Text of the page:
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April 29, 2014

Minimum wage approaches likely rejection

WASHINGTON — The push by President Barack Obama and Senate Democrats to raise the federal minimum wage seems ready to join the parade of issues that gets buried in Congress but — the party hopes — propels voters to the polls this November.

Immigration. Renewing expired jobless benefits. Tighter curbs on guns. All of them Obama priorities. All of them attracting some Republican support. And all of them tripped up, at least for now, by GOP opposition.

And now, a bill by Sen. Tom Harkin, D-Iowa, boosting today’s $7.25 hourly minimum in three steps until it hits $10.10 as soon as 2016. His minimum wage bill is widely expected to join that list Wednesday, when the Senate seems poised to vote on it. Though it should win backing from nearly all of the 53 Democrats and two Democratic-leaning independents, few if any Republicans are expected to join them, leaving them shy of the needed 60 votes.

Democrats are aware of its likely fate. But they also know that according to the federal Bureau of Labor Statistics, women and young people make up disproportionate portions of the 3.3 million people who earned $7.25 or less last year. Both groups traditionally tilt toward Democrats, who would love to lure them to the polls this fall as they fight to retain Senate control.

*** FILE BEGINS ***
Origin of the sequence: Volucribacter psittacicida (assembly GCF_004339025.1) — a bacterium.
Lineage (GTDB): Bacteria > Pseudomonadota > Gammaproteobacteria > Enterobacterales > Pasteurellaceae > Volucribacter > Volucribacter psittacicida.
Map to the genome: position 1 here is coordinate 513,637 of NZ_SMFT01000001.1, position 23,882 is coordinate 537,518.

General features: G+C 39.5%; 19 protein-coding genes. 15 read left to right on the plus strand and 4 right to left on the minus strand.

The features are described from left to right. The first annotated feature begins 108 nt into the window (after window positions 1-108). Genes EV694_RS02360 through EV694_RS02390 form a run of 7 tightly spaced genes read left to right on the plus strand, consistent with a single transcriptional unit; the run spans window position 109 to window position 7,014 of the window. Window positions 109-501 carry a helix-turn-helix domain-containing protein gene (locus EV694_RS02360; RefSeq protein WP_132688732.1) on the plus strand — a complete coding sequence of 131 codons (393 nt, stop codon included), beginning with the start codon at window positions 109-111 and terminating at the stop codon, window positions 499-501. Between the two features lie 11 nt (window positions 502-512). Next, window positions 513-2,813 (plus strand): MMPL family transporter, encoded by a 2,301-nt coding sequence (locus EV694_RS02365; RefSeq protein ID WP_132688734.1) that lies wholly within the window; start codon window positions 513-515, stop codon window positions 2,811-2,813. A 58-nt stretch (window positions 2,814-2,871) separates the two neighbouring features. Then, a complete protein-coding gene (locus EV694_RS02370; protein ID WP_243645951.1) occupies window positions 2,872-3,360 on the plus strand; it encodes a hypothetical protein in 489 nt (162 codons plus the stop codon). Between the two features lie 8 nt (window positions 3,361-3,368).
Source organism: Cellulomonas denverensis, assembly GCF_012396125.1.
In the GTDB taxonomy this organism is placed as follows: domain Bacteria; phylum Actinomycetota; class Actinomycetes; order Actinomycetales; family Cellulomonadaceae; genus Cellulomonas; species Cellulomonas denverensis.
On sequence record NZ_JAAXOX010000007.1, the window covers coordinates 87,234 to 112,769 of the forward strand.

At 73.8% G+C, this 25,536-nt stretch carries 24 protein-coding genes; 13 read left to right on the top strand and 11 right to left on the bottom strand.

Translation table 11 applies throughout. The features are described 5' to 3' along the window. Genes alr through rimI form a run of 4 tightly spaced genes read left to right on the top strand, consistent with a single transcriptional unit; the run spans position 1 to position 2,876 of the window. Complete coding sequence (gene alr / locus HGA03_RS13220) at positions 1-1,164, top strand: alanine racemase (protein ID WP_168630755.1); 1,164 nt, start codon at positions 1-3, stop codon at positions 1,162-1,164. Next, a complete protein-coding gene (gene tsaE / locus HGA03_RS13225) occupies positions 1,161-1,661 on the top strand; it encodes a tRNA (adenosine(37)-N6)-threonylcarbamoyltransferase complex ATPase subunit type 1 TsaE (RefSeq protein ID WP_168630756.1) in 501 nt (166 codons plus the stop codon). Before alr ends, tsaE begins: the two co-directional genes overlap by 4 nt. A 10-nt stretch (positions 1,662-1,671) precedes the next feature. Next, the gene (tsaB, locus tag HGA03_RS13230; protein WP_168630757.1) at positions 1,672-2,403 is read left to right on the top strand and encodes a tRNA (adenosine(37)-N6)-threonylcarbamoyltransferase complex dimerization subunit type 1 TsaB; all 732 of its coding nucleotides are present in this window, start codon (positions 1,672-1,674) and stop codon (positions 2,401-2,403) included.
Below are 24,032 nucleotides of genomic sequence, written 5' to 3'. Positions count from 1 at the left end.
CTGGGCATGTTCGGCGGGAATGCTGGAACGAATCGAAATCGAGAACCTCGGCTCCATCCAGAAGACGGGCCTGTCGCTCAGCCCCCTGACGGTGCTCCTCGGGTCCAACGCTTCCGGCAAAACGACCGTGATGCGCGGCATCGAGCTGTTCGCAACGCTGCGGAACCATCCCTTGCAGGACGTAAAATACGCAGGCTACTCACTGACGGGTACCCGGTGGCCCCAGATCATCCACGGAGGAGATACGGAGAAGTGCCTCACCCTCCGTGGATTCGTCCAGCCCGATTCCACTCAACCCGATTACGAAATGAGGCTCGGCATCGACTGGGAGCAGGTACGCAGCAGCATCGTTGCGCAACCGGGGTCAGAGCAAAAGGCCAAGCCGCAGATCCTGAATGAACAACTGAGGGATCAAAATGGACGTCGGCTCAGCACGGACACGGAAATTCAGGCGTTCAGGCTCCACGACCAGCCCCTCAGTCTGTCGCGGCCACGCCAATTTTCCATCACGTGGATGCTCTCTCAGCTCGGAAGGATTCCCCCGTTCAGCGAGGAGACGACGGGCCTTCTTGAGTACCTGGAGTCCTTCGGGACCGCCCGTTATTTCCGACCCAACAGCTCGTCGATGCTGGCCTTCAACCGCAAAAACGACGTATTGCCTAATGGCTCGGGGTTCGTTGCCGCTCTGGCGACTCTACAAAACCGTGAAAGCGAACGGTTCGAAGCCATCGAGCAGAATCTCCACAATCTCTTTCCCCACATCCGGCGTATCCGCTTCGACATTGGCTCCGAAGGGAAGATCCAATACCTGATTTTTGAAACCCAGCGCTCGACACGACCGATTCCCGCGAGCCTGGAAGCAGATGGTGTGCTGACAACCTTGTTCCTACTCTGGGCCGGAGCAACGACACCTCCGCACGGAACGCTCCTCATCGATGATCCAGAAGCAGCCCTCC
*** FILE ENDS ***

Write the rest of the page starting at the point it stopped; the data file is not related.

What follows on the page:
“It’s a powerful motivator for voters in the Democratic base who are a focal point of Democratic efforts to turn out voters in the midterm elections,” Democratic pollster Geoffrey Garin said of the minimum wage push.

Senate Republicans have scant political incentive to support the measure.

The GOP’s business allies oppose the increase, saying it drive up employers’ costs. Republican lawmakers have buttressed that argument with a February study by the nonpartisan Congressional Budget Office, which estimated the $10.10 increase would eliminate around 500,000 jobs — though it also concluded that earnings would rise for at least 16.5 million low-paid workers.

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